If you see only one fiendishly bizarre Finnish film about an evil Santa Claus and his naked band of marauding elves this holiday season, make it Rare Exports: A Christmas Tale. - Rotten Tomatoes Review
Last night, TG and I went to see this quirky little film called Rare Exports: A Christmas Story. Our 2 year anniversary was Friday and we wanted to go see something but nothing was grabbing our attention: We'd already seen Tangled and Harry Potter, I didn't want to see Black Swan, neither of us had any desire to see Unstoppable or Burlesque and we weren't sure about The Tourist. That left Rare Exports.
So we watched the trailer and read the synopsis and really couldn't figure it out. Was it a spoof? Were they making fun of action or horror movies? Was it based off something or was it an original screenplay? All the lines seemed campy and forced and it seemed like a big joke. My only real dealings with Scandinavian film was Ingmar Bergman's The Seventh Seal starring Max von Sydow and the MSTK ribbing of Sampo or The Day the Earth Froze, so I was a little skeptical. I kept thinking, "It'll be filmed in some cold place, it'll make little sense but I'll leave feeling like I should have learned something about my place in the universe."
No way, José. Rare Exports takes itself very seriously and yet brings with it the charm and humor you find in every day life. It's not forced or practiced, it seems very real at times. At others, it seems like something Guillermo del Toro dreamed up. From the opening with the harmless geological survey team to the fiery explosion at the end, the film builds suspense and emotion meticulously but leaves you feeling raw and exposed as though you were in the cold and in the dark.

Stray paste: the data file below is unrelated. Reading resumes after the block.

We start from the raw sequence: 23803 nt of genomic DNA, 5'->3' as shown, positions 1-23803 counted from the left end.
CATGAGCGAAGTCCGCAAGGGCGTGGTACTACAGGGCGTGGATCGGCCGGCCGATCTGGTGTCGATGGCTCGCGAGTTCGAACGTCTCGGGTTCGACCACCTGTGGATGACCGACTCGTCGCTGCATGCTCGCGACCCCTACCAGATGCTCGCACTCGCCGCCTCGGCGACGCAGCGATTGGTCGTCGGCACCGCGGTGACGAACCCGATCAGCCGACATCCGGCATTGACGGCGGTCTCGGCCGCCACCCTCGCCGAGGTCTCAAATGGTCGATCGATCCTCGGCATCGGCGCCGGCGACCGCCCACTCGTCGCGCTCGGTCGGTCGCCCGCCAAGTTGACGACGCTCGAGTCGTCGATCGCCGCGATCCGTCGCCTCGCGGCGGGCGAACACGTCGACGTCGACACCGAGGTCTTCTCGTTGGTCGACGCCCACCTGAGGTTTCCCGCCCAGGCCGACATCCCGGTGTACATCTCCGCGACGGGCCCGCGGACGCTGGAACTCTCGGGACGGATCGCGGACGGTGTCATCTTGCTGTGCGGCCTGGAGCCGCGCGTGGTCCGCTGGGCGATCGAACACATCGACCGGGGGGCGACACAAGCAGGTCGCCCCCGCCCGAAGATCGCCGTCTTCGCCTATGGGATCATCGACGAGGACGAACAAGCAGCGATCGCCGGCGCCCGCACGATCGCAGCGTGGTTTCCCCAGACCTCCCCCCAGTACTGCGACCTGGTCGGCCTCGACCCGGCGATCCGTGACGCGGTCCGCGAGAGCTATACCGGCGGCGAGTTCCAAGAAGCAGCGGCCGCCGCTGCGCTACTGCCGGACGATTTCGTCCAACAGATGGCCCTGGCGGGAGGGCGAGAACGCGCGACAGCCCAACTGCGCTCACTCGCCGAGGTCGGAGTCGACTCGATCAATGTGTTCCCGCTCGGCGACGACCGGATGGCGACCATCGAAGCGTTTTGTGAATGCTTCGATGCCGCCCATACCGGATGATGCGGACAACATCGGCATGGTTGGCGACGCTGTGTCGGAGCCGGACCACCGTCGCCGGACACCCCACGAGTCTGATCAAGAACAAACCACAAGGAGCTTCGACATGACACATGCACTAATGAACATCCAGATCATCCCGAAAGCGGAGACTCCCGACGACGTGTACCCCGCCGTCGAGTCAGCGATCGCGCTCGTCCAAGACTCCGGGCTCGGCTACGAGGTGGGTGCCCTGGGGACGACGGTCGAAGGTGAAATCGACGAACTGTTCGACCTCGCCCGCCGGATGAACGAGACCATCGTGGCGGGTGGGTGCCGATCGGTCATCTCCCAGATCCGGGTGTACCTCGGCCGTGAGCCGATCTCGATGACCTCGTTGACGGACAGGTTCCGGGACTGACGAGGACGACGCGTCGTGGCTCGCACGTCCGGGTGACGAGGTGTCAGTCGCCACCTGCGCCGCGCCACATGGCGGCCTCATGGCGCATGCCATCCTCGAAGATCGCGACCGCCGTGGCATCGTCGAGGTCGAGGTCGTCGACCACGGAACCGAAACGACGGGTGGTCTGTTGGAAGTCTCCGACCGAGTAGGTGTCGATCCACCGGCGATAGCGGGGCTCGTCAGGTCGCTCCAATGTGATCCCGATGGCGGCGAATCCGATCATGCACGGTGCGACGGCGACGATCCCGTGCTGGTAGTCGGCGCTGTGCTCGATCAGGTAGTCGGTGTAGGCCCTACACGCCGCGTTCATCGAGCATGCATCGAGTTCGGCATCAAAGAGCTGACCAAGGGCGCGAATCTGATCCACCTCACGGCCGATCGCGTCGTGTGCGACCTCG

The story begins with the owner of a mining company being shown by the lead geologist that a core sample has come back with sawdust. In the old days, you would keep ice frozen by covering it in sawdust. (To me this was hilarious as the film takes place within the Arctic Circle. Who has trouble keeping ice frozen there?) So what was being frozen under this giant mountain? The owner of the company knows, but he's not telling anyone just yet. It turns out, he believes that Santa is being kept in some kind of icy prison and he's going to dig him out. Things go awry when something falls into a local man's wolf trap, however, and young Pietari is forced to face his fears about a real life Santa who steals children.
Santa Claus as depicted by Macy's and Coca-Cola has only been around for some 60 or so years, but it's based in some older legends from Northern Europe, specifically the Lapland region of Finland. Santa, or Joulupukki, lives not at the North Pole, but on Korvantuturi Fell; a place from which he can hear all the children from around the world. The name Joulupukki means "Yule goat" and Pietari sees a lot of images of Santa with horns or with a goat head. Rare Exports has its roots in Finnish Yule traditions but doesn't linger. The bleak landscape immediately makes you tense, waiting for something to jump out. There's talk of Russian wolves and there aren't any women in the film. You get the feeling right away that something isn't right, but you don't know what and the characters don't know either. You and Pietari and his dad and the potato farmer and the reindeer hunter all find out together what's been buried in the mountain. And it's not even what you think.
We missed the opening night at the Alamo where you could get your picture taken, holding weapons, next to a grizzled old Santa in a cage. Instead we saw The Chronicles of Narnia: The Voyage of the Dawn Treader (which gets my vote as among the top longest movie titles.) It wasn't bad, better than the second, but it was maybe unfairly discounted as not being the movie we'd intended on seeing. And now that I've seen Rare Exports, I feel right in saying it's the better of the two.
It's not a kids movie. It's not a first date movie. It's not a feel good Christmas hit. If you like movies that are surprising and exceptionally made, I would highly suggest it.